The 30-year-old, who works at Shanghai Jincai Experimental Primary School, has shared her methods with fellow educators at Manchester Chorlton Park Primary, Hawksmoor Primary, Windrush Primary and the Bristol Metropolitan Academy. Xia Qing, Chinese math teacher, says specialization is the prime difference in how the countries teach children math. She says the prime difference in how the countries teach children math boils down to one word: specialization. Shanghai students ranked top for math in the Program for International Student Assessment in 2012. Xia says she found during exchanges that textbooks are another major difference between the two education systems. Chinese primary schools have a unified set of textbooks and teachers' reference books, which include clear goals for each subject and methods of implementation, but in the UK this is not the case, she says. Nick Gibb, the UK schools minister, has made similar observations and has called for standardized textbooks to be introduced in classrooms, in response to evidence that British students are lagging behind those in other nations.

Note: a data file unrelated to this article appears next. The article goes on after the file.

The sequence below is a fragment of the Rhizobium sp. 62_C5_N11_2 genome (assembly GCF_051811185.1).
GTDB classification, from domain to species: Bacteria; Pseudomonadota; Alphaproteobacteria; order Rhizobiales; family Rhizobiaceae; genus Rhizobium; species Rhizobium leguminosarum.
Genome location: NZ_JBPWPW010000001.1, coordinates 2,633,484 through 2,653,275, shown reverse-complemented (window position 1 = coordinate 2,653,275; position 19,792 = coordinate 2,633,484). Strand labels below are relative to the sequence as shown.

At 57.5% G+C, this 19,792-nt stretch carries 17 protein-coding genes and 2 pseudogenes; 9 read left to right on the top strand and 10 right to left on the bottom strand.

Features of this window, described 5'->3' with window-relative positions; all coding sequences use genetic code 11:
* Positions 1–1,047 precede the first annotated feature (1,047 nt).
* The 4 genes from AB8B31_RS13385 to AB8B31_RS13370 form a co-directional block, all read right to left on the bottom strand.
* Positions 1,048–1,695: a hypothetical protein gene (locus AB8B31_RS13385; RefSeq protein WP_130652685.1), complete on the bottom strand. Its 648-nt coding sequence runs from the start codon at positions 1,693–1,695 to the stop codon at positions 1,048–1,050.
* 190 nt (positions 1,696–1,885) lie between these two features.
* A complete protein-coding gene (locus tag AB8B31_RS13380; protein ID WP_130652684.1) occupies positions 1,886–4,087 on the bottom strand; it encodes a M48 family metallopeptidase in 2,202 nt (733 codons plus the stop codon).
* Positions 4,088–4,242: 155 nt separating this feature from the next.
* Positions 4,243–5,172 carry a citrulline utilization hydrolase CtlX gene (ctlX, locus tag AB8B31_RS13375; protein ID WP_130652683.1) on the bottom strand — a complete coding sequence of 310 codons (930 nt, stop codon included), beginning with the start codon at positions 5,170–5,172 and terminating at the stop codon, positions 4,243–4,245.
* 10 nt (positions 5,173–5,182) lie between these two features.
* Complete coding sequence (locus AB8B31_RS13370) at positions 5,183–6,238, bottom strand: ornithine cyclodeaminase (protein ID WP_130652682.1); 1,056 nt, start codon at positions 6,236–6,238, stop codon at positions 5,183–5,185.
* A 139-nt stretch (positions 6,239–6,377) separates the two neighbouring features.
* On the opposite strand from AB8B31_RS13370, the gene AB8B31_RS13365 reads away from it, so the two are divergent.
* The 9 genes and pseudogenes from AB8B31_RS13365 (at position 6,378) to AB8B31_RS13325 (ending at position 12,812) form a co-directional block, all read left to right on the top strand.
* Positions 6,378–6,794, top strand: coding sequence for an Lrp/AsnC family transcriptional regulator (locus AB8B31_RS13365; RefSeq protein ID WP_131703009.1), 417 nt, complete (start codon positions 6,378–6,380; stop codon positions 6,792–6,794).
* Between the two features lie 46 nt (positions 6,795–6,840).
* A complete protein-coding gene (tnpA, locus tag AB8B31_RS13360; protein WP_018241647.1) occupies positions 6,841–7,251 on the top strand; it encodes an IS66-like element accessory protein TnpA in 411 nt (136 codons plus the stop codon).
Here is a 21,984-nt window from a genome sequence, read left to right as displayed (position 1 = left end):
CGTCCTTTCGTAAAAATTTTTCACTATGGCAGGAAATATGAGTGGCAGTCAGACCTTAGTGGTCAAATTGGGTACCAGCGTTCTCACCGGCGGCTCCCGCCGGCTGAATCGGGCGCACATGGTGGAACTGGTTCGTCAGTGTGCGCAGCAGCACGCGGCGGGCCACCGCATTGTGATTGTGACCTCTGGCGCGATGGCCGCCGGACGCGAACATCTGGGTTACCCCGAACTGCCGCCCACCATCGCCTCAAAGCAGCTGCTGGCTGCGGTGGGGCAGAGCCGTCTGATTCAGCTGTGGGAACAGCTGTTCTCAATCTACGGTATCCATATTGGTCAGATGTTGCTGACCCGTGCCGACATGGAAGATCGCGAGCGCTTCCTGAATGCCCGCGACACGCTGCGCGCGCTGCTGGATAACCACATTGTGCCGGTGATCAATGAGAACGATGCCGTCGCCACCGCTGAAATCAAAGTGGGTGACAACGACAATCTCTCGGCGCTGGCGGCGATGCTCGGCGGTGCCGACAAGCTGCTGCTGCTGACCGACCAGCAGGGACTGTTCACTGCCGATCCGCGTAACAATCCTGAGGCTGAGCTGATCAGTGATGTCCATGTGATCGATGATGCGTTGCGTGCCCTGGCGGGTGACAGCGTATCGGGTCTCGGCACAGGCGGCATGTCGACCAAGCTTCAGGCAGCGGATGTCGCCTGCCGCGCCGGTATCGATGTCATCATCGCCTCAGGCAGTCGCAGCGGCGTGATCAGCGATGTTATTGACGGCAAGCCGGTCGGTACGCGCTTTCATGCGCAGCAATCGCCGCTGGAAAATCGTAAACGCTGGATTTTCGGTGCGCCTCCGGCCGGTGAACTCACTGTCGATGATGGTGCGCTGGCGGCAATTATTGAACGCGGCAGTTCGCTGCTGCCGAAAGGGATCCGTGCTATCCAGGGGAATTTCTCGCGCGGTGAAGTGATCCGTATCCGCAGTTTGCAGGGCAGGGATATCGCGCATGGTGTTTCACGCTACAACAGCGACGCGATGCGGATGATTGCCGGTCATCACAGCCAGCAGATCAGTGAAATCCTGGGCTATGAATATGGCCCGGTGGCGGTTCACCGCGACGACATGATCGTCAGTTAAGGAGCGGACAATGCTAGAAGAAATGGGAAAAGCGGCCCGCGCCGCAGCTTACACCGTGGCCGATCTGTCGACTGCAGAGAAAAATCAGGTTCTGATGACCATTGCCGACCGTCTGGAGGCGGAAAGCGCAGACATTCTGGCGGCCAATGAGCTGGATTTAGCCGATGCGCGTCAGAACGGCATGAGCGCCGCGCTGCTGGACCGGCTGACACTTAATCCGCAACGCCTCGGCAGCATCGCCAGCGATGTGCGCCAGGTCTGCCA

Xia believes the exchanges she has been involved in were beneficial in two ways, as she took away useful lessons, too. She says the study tools in British schools caught her eye due to their design and being multifunctional, but more importantly because they help students construct math knowledge in a more visual manner. A strong voice has been rising in China in recent times, one that criticizes test-oriented education and says the Chinese system kills children's creativity. It seems the entire education circle is worried, as more look to introduce elements from Western education systems. It's incredible that, at the same time, a reverse trend is happening in the West, where schools are looking to China. The documentary film Waiting for Superman attacks the poor-quality education in public schools in the United States. However, this system blocks the development of top students, who are usually creative and hate repetitive tasks. The Western system pays more attention to the process rather than results; it encourages individual development, and promotes curiosity and creativity, giving space and freedom to those top students. In that environment, young people have freedom under guidance (something that is lacking in Chinese education), so that they can develop good study habits as well as morality.